Japan's LDP Party good for markets, says Nikko AM
21 December 2012
News, Asia, Japan
By Asia Asset Management
In Nikko AM’s market comment following the Japanese general election on December 16, John Vail the firm’s chief global strategist, investment strategy had the following to say:
The result was much as we anticipated although the margin of victory amplifies the effect and will very likely make the government much more stable than previous ones. There will now be even more support in the Upper House for the nomination of quite aggressive Bank of Japan (BoJ) leadership, as the results of the pressure on it have been successful in weakening the yen. This currency shift should also improve investment and consumption confidence in Japan.
The current sharply positive market reaction by Japanese equities reflects the anticipation of positive developments, and when a supplementary budget is enacted and other visible political measures made, we expect to see less volatile market movements. Our house view is that the TOPIX will rise to 899 by June, at which time the yen should be 87: US$.
Needless to say, the Japanese economy is susceptible to international economic trends, especially US fiscal cliff developments. However, we expect a fairly benign resolution to this matter, without much negative effect in mid to long term.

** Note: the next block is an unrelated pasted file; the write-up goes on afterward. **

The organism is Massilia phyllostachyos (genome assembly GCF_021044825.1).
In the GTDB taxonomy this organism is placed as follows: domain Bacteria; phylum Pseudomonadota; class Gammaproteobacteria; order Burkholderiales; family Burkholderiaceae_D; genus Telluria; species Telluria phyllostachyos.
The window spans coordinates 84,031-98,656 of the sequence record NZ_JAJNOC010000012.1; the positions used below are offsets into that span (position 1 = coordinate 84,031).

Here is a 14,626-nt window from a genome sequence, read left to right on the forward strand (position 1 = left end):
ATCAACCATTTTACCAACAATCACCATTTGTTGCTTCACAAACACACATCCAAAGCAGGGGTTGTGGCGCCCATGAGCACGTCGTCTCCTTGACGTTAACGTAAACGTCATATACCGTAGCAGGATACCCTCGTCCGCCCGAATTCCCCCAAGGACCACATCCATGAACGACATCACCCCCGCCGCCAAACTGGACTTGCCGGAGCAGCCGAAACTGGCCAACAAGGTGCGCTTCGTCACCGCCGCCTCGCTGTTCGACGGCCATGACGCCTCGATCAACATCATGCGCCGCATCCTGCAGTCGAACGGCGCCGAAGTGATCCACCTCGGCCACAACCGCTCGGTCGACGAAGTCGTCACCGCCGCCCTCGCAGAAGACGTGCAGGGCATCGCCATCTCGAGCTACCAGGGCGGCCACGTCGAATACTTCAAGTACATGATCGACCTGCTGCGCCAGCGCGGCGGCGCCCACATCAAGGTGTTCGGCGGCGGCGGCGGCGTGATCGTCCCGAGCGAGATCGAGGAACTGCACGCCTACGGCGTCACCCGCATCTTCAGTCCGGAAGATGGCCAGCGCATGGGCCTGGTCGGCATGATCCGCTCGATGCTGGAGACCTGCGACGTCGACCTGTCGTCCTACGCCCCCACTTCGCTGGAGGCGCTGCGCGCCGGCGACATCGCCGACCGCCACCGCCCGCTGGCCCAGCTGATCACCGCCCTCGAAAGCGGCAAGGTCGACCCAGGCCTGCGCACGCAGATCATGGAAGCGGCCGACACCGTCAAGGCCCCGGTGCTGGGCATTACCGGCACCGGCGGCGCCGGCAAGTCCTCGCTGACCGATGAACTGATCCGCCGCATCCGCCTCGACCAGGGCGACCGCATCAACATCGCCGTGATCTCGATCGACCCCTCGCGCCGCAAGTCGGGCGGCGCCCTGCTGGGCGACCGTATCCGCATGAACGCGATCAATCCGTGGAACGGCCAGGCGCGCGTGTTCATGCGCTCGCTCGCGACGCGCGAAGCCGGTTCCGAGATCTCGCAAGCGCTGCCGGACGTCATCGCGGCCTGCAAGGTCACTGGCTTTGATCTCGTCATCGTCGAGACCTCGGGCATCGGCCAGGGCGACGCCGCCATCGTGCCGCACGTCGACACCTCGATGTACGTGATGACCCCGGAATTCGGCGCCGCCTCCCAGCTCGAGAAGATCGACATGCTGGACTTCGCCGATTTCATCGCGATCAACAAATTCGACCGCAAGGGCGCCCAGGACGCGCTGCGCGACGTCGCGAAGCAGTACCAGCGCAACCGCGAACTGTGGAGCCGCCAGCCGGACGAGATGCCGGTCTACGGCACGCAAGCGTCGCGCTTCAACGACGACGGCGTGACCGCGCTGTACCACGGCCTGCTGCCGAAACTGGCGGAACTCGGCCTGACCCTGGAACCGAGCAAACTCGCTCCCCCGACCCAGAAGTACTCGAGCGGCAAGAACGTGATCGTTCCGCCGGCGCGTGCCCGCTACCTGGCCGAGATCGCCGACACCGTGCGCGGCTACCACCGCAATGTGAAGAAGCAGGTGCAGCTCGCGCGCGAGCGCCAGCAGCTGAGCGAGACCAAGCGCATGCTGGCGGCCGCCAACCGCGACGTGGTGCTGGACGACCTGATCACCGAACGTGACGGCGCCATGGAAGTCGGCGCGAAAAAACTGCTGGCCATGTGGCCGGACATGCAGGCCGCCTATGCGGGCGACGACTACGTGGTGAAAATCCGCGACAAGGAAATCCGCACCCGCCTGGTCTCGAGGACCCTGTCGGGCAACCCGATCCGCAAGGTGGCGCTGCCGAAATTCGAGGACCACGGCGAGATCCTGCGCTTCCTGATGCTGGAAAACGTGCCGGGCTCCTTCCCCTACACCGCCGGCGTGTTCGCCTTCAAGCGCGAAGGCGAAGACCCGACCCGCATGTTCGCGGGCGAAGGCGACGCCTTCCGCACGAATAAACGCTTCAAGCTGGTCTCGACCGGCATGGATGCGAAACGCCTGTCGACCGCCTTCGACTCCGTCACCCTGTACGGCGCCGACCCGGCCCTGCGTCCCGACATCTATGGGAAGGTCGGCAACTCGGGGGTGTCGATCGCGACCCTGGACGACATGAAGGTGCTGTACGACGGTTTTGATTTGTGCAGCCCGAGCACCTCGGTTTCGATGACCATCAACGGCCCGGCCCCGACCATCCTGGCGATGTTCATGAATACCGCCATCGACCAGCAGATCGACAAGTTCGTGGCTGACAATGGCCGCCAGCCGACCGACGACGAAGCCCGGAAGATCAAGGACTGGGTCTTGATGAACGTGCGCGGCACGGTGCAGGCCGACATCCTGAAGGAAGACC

Meanwhile, the shale gas energy revolution is causing fundamentally positive change in the US economy, both currently and in the long-term (which should benefit Japan, in kind). This should also be supportive of strong US dollar, especially versus the yen. As for the euro, although we expect reasonable stability during the next two quarters, it is likely to struggle relative to the dollar in the long-term, as the European economy will likely continue to stagnate. As a noteworthy exception, we believe the Australian dollar will remain very firm versus the US dollar.
In terms of international relations, this election will likely bring the rest of Asia ex China closer to Japan, while political and economic relations with China will likely remain cool. The US likely supports an increase in Japan's defence spending, so the alliance is likely to remain quite strong.
In sum, the margin of the LDP victory was a surprise and solidly reinforces the trends we have already anticipated in the markets. Many have thought that Japan will never change and its politics will always be dysfunctional, but the stability of this government looks much better and the appointment of new BoJ leadership for a five-year term, will hardly be a short-term development.
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